It reached a point when I was ready to throw in the white towel. There is no way we can lick corruption. Our nation will drown in it, I told myself.

But watching how Jun Ynion translated the “zero corruption” advocacy into a working model in Barangay San Antonio opened my eyes to a new possibility for my own mission.

Instead of fighting corruption and be beaten by the system, here’s an opportunity to push “zero corruption” and persuade the people to embrace it.

This requires less energy because the emphasis is on the positive. Because of his position as the local chief executive of the barangay, Kap Jun didn’t take long in dismantling the remnants of corruption from the previous administration. It wasn’t an easy ride; he encountered heavy turbulence in the first six to 12 months. Kap Jun wields strong political will, and he was able to remove the infrastructure, including people, that bred the corruption.

Now Kap Jun is focused on proving his point: that with zero corruption, every peso in the public treasury can be used to maximum effect. All goods and infrastructure are procured at the lowest cost. Overpricing is taboo, and not a few employees of the barangay had to learn this the hard way — the lost their jobs.

Barangay San Antonio was the second biggest barangay in San Pedro City, next only to Barangay San Vicente, when Kap Jun came to office in November 2013. It has an annual budget of P35 million to serve 70,000 constituents. The amount may seem big for a barangay, but then Barangay San Antonio has a population equivalent to a mid-sized municipality.

I’ll skip the details of what Kap Jun has done for Barangay San Antonio. But it dawned upon me that the battle against corruption can be pursued — I believe with greater potency — by demonstrating that it promotes the welfare of the people and enable government to do more for less.

Indeed, history teaches that the greatest causes were won not with hostile activities, but more on the foundation of love and understanding. It’s about winning the hearts and minds of the people. This was how Christ taught his disiciples, who in turn spread His word. So, too, did Mohammad. Mahatmi Gandhi didn’t bring the British to its knees by leading a violent revolution; he advocated non-violent resistance.

Hence, as a journalist, I made up my mind to change my approach to the problem of corruption. I’ve seen that hurting our officials with exposes on their corruption didn’t change the way they went about their business. It is effective in attracting readership. However, the readers are not moved to action by the scandals they read. It’s as if nothing happened after they put down their newspapers or shut down their computers.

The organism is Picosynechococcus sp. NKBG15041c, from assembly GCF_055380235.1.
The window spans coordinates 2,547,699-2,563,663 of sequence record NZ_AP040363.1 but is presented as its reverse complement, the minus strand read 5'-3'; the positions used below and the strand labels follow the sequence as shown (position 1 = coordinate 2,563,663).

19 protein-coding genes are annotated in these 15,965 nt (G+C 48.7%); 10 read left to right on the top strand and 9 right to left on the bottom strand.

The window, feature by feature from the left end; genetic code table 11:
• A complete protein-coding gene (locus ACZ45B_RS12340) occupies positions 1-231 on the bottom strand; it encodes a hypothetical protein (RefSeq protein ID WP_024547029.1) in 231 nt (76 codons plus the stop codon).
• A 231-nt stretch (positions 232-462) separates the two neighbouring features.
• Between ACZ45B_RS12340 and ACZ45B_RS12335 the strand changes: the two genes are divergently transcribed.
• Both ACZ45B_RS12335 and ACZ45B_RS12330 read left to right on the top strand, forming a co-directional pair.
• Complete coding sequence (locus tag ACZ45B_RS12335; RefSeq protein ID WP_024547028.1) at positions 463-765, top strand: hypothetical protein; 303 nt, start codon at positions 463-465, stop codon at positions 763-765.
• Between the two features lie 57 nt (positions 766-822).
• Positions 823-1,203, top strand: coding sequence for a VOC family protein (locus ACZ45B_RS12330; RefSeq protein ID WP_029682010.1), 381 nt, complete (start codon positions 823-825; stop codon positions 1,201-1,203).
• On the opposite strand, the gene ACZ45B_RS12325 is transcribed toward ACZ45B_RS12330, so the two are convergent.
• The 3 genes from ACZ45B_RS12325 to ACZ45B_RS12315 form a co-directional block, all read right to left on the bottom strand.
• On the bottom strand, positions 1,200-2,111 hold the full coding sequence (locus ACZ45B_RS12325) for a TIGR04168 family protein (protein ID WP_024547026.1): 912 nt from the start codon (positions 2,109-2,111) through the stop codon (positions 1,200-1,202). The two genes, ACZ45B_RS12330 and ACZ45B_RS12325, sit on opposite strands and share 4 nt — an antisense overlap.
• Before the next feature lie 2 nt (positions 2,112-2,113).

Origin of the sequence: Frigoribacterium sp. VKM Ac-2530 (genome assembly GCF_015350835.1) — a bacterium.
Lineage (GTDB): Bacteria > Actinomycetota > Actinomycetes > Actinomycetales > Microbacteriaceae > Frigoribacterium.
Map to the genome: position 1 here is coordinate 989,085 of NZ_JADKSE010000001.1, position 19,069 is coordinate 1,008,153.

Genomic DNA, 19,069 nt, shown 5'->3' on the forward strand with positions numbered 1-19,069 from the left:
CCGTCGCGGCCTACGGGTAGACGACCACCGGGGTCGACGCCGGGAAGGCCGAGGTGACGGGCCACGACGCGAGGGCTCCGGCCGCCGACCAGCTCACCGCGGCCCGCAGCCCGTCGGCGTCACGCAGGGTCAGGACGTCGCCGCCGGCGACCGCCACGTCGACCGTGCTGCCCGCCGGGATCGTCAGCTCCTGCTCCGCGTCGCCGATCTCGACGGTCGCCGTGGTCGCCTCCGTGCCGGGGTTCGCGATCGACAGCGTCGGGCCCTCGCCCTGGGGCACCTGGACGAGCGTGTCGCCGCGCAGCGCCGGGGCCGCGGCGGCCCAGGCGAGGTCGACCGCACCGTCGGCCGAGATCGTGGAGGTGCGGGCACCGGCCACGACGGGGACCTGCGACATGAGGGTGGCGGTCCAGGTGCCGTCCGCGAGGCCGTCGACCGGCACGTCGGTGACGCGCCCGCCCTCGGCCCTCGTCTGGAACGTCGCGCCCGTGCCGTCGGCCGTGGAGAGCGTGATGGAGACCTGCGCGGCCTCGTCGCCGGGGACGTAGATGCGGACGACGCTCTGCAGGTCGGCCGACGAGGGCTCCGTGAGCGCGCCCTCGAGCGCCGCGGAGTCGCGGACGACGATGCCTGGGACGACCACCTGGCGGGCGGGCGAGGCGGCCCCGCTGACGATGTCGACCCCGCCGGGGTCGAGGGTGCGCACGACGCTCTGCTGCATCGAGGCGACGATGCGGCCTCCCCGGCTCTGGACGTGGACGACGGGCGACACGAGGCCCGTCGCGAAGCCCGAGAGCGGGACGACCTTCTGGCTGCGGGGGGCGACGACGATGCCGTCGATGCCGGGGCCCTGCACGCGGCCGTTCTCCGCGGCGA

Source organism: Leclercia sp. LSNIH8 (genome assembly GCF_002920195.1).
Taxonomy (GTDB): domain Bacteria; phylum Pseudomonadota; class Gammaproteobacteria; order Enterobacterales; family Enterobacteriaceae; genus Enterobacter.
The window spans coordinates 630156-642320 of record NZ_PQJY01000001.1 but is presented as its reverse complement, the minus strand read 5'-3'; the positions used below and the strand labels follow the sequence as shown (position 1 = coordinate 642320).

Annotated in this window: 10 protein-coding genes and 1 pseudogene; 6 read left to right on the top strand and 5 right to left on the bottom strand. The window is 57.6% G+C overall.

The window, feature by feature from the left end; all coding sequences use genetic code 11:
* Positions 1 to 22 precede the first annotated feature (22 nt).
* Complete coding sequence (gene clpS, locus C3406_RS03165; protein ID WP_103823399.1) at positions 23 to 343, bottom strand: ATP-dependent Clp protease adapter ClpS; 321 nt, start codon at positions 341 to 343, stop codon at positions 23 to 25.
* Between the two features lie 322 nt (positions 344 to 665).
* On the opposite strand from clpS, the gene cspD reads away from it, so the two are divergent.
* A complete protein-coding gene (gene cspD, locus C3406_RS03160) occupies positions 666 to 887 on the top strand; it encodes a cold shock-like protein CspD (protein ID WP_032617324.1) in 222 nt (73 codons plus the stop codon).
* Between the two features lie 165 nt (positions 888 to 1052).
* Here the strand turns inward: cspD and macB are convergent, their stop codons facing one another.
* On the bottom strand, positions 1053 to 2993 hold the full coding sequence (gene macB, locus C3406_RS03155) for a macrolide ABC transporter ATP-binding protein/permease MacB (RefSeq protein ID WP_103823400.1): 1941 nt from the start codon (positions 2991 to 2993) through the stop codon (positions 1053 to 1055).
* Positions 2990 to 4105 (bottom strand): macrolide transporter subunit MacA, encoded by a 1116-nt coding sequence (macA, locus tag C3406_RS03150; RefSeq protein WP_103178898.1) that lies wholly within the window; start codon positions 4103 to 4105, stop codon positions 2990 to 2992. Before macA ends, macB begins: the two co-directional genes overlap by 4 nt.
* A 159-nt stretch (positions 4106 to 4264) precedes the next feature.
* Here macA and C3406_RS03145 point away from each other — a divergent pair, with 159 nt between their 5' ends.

From now on, I will channel my energies to writing about success stories on corruption-free governance. Not all politicians are bad. We need to reinforce the core values of the good politicians by making them feel their brand of leadership is appreciated. Hopefully, the idea will spread, and more politicians will seek more of the public approval than gain the scorn of the people.

This doesn’t mean I will abandon my cause against corruption. I will continue to carry on as a watchdog. But it will be more on a positive tone. In Toastmasters, I learned that criticism can be made more palatable by couching it in pleasant language. Once you tell a person, more so a public official, that he did a something wrong, it’s likely he will put up a defensive posture and thwart the message. I’ll “suggest” to them how the law might apply to specific anomalous transactions and gently nudge them to rectify their actions.

In essence, I’ll shed off the image of a fault-finder, always ready to pounce with a dagger. This will be replaced with the image of a coach, understanding that mistakes can be made and giving our officials the benefit of the doubt as to their motive. After all, nobody is perfect. There is always room for improvement.

I feel encouraged with this paradigm shift. There is already one instance when Mayor Jed Patrick E. Mabilog canceled a contract which I pointed out was legally infirm. Next time, I’ll remove the hostility in my commentary to lessen the resistance to the message. Perhaps we will be able to see less transgressions of the law, particularly the procurement law.

On the Iloilo Convention Center, I’ve done enough. I have delivered the message about the anomalies that transpired. The case, upon a motion for reconsideration, is pending with the Office of the Ombudsman. It was a Quixotic crusade. Now that the ICC is being rushed toward completion, I will keep quiet about it. I don’t want to put more pressure on our DPWH. The career officials are always the ones caught in the middle. I’ll give them room to finish the project.

I’ve made my point, and I will let the judicial processes take its course.

Meanwhile, there’s plenty of work as I embrace this paradigm shift with Kap Jun Ynion. He has embarked on a courageous journey to change politics in San Pedro City. As a loyal friend, I will help him in every way I can to succeed in his mission. After all, we share a passion for good governance and scorn for corruption.